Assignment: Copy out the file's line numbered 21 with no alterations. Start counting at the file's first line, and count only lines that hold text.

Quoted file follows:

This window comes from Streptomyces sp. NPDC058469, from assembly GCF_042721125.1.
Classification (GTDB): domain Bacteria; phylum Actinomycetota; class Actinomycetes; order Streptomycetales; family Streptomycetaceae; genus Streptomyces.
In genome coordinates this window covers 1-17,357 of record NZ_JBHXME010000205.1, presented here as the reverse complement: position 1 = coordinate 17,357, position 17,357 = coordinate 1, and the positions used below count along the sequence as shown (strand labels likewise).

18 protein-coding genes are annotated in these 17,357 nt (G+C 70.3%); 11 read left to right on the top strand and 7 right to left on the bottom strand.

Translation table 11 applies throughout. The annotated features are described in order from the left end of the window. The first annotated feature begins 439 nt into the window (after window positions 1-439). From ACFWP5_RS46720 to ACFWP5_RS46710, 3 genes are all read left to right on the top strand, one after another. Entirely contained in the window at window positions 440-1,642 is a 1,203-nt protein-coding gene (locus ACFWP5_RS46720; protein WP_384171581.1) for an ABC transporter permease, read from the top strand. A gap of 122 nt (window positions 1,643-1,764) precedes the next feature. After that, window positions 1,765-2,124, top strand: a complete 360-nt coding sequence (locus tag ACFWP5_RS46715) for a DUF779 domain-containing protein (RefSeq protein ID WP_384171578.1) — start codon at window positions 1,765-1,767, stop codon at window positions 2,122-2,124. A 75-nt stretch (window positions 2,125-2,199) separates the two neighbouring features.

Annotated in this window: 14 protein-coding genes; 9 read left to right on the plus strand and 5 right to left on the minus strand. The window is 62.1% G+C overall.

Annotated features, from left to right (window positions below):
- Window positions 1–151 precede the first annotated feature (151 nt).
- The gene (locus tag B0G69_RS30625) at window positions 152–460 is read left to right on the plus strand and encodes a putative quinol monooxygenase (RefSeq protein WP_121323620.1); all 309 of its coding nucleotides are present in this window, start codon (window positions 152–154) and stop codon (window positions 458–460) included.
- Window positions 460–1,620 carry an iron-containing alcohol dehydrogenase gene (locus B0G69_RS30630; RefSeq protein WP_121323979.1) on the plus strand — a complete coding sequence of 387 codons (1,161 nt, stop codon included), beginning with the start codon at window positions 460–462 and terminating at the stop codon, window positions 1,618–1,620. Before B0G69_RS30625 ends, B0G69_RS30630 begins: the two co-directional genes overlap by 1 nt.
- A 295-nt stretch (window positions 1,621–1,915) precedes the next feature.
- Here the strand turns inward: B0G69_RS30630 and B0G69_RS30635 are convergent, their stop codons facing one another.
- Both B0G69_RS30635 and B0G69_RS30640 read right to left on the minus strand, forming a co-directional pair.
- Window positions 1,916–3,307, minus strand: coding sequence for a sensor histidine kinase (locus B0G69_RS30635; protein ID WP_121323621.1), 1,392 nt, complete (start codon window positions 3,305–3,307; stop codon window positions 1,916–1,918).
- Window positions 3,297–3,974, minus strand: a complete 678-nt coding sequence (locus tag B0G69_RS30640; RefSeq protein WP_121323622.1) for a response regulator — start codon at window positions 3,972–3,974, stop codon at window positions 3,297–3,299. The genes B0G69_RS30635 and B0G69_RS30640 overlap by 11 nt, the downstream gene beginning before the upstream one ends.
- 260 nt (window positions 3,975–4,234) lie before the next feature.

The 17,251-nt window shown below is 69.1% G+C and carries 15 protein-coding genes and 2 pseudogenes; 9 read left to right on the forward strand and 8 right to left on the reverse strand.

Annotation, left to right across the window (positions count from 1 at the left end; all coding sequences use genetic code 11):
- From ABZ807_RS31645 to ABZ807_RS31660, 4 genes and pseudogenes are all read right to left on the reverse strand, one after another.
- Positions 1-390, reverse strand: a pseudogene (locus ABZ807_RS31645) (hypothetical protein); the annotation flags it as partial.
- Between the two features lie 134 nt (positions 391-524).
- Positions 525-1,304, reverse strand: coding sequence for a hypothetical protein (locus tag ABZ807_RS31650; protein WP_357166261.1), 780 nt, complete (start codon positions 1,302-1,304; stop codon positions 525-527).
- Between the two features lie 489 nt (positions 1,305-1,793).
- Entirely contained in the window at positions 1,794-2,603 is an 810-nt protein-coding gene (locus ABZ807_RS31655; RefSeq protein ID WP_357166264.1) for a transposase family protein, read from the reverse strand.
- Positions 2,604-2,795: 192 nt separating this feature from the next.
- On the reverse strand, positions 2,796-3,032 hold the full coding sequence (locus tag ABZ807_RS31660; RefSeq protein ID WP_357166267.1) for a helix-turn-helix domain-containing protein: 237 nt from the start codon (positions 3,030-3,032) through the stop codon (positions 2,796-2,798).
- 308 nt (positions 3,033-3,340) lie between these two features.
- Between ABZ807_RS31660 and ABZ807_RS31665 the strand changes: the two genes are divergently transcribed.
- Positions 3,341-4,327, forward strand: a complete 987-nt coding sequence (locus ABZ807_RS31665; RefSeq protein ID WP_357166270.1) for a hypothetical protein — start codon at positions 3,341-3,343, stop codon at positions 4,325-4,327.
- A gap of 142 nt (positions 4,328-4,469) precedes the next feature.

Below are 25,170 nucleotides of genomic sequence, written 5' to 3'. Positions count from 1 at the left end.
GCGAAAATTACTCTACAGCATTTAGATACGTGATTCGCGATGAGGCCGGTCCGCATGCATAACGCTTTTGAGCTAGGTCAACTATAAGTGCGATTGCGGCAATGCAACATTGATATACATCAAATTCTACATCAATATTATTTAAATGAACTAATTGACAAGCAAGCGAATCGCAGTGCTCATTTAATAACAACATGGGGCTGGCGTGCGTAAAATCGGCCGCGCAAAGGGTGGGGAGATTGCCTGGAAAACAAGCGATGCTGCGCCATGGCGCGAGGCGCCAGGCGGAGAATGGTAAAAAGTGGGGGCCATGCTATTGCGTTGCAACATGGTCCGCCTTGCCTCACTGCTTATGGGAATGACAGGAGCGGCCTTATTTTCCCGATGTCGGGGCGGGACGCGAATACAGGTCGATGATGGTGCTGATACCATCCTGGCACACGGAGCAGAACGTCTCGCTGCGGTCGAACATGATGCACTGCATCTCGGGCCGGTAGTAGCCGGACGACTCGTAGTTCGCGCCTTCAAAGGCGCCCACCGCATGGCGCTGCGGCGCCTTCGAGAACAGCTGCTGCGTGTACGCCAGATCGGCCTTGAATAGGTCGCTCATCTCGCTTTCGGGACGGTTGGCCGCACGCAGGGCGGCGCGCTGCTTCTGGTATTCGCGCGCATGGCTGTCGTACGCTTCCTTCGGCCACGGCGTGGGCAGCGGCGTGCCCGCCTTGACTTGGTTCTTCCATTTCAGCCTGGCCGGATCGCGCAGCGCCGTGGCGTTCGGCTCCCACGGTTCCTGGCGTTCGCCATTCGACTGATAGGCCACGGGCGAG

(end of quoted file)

- Between the two features lie 134 nt (positions 391-524).